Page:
The study was conducted on 8 male mice of the SCID (SHO-PrkdcscidHrhr) line of the SPF status at the age 6–7 weeks. The animals were kept in sn SPF-vivarium of the Institute of Cytology and Genetics, Siberian Branch, Russian Academy of Sciences (SB RAS) in unisexual family groups of 4 individuals in individually ventilated cages (IVC) of the OptiMice system (Animal Care Systems) under the controlled conditions (at a temperature of 22–26 °C, relative humidity of 30–60%, and light mode light/dark 14/10 h with dawn at 1:00 a.m.). The Sniff feed (Germany) and deionized water enriched by Severyanka mineral mixture (St. Petersburg) were given to the animals ad libitum.
U87 line of glioma cells were used in the experiments [45
]. About 2–3 weeks before the beginning of the experiment, the U87 glioma cell culture, which is stored in the cryobank of the Center of Collective Use SPF-vivarium of the Institute of Cytology and Genetics SB RAS in liquid nitrogen, is defrosted and cultivated for 5–7 passages on a DMEM/F12 medium (1:1) with a 10% fetal serum (FBS) produced by Invitrogen. Before the injection, the tumor cells were removed from the substrate by a tripsin/versene solution, and the precipitate was thoroughly resuspended in the medium without a serum after centrifuging for 5 min at 1000 revolutions per min (bringing to the concentration 100,000 cells in 1 μL).
Orthotopic xenotransplantation of U87 cells is done into mice of the SCID line. Before the operation, the animal was placed in the chamber with the air inflow of 450–500 mL/min and isoflurane concentration in the air mixture of 1.5%. After 3 min, the animal was transferred onto a heated operating table with a surface temperature of 37 °C and placed under an anesthetic mask with an isoflurane in oxygen mix (1.5%, flow rate 200 mL/min) for anesthesia. The mice (n = 8) received incranial injection of inocula of 300 × 103 tumor cells at left hemisphere near the hippocampus (-4 mm Bregma). The cell suspension was introduced in the subcortical brain structures through a hole in the animal’s cranium. For this, a skin incision 3–4 mm in length was made on the head in the caudal–cranial direction near the bregma, and 5 μL of the cell suspension was introduced through the hole in the cranium.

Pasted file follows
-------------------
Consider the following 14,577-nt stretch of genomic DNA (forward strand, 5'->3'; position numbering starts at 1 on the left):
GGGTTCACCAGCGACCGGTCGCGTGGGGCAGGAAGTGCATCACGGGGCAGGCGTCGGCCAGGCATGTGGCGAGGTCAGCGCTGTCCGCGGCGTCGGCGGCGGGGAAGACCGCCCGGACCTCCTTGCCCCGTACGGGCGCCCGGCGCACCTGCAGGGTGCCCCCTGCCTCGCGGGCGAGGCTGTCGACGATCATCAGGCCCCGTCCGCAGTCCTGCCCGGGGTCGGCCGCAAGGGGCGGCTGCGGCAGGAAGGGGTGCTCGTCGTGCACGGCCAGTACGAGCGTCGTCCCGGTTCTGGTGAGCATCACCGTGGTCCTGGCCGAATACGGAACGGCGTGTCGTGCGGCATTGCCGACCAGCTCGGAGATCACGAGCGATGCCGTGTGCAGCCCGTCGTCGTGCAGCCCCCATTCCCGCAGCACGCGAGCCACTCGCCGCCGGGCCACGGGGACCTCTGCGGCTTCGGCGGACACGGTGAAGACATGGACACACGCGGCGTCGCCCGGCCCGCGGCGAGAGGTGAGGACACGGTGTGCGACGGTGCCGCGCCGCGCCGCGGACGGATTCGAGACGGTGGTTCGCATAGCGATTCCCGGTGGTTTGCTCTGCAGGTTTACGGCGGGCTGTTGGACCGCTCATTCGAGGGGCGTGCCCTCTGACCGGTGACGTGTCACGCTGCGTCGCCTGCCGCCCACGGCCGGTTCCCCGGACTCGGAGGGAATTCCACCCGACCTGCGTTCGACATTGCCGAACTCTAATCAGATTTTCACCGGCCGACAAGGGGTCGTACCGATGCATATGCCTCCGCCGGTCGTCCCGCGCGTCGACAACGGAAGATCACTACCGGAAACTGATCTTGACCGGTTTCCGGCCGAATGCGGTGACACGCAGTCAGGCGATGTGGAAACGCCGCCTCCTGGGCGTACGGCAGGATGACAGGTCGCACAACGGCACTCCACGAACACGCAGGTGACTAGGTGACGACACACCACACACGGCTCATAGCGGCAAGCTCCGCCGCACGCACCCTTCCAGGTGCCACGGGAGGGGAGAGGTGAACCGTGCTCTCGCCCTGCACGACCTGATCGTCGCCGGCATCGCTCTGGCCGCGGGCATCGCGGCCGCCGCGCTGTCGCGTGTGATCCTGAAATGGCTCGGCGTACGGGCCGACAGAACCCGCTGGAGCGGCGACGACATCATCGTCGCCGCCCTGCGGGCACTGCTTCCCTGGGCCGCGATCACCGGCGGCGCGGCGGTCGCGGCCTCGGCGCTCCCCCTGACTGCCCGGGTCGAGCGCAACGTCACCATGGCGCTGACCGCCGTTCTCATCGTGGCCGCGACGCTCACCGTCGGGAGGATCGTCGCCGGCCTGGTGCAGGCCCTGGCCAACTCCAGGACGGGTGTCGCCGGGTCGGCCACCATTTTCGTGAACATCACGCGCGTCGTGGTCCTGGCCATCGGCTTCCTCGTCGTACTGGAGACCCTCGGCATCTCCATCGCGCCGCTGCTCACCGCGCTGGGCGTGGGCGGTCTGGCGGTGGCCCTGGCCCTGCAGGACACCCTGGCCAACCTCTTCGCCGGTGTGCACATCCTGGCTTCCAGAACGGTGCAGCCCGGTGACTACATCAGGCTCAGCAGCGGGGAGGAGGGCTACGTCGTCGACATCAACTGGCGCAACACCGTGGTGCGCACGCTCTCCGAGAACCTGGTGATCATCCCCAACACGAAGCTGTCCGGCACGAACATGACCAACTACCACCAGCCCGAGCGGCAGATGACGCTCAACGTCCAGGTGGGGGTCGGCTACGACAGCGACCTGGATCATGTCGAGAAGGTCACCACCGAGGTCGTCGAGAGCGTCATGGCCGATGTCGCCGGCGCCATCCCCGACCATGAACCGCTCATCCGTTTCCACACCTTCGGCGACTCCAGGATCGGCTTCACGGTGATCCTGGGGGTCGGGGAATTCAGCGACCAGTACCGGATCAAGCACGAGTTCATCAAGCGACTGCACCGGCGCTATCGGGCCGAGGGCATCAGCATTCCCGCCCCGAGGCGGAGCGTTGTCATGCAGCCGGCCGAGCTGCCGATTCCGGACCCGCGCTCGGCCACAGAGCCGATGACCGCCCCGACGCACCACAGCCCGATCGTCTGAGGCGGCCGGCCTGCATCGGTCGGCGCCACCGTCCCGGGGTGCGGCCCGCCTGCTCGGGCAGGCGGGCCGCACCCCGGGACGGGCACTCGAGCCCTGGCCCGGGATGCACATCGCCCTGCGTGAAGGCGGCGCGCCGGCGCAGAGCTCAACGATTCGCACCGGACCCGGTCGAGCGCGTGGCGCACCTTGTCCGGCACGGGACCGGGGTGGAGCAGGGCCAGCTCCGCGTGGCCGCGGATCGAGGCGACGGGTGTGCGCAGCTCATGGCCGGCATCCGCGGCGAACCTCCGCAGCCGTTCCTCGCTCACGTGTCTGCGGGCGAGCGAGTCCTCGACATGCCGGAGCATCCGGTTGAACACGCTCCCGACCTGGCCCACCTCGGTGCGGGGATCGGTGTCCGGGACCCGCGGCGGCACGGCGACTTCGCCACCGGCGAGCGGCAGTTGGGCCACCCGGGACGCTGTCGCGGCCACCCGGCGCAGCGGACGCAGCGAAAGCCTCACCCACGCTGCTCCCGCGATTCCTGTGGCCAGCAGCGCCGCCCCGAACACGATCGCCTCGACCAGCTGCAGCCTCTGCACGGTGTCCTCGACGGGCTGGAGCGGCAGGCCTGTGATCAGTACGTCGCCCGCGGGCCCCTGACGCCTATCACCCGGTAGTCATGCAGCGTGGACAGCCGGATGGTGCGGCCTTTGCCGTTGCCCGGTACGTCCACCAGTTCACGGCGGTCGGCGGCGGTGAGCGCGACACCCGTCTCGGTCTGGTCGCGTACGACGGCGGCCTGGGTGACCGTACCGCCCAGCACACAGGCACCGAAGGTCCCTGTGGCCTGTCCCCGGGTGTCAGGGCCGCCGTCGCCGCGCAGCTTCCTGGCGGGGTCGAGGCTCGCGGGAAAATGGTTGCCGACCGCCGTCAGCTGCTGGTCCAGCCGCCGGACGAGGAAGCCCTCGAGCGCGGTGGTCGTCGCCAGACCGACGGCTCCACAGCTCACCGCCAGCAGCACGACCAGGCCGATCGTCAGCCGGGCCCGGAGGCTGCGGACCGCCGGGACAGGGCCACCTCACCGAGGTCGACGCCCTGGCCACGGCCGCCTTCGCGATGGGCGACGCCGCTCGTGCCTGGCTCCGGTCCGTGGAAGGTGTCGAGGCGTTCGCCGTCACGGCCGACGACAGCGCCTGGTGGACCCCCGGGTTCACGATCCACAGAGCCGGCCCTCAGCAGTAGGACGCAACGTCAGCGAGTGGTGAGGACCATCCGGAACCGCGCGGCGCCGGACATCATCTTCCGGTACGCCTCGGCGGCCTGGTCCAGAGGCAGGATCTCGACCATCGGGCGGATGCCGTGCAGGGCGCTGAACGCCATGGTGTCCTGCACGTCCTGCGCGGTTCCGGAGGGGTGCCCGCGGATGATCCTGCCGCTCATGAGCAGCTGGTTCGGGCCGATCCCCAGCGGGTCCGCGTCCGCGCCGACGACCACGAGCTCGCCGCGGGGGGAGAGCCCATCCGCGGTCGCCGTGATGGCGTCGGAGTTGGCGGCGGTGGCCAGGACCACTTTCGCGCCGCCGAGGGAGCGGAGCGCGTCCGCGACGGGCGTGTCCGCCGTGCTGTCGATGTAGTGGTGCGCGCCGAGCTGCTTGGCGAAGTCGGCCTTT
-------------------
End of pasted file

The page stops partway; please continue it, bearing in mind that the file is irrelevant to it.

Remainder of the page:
Before FLECT/CT scanning, animals were immobilized using 75 µL/10 g body weight of Dorbene (Laboratories SYVA S.A., Leon, Spain) and 5 min later, 80 µL/10 g body weight of Zoletil (Virbac Sante Animale, Carros, France).
Mice were imaged in InSyTe FLECT/CTTM system (TriFoil Imaging, Chatsworth, CA, USA). CT was performed using next parameters: tube voltage 35 kV, tube current 950 µA, and exposure time 180 ms. The entire object was scanning, according to the principle of continuous helical radiation of 720 projections with 360-degree coverage. Image resolution reaches 25 × 25 × 25 microns. Total time of study was 15 min. FLECT was performed using the 730 nm laser, and the fluorescence signal was filtered with 813 nm filter emission. Exposure time was 16 msec. The entire object was scanning, according to the principle of continuous helical radiation of 116 projections with 360-degree coverage. Image resolution reaches 1 mm × 1 mm × 1 mm. Total time of study was 40 min. The images were reconstructed using the TriFoil Imaging software (TriFoil Imaging, Chatsworth, CA, USA). CT and FLECT reconstructions were combined using VivoQuant v2.5 (Invicro, Boston, MA, USA).
The investigation of PFT-Hcy-HSA-Cy7-pTFT and alb-TFT-AuNP distributions in SCID mice with the brain tumor caused by the intracranial injection of a human glioblastoma cell line U87 were held 4 weeks after the injection of tumor cells. Before FLECT/CT scanning, 0.1 mL of 0.1 mM solution of albumin conjugates was intravenously injected in the mouse. The mice were imaged by InSyTe FLECT/CTTM system in vivo over time after injection of albumin conjugates (at 1 and 72 h after intravenous injection).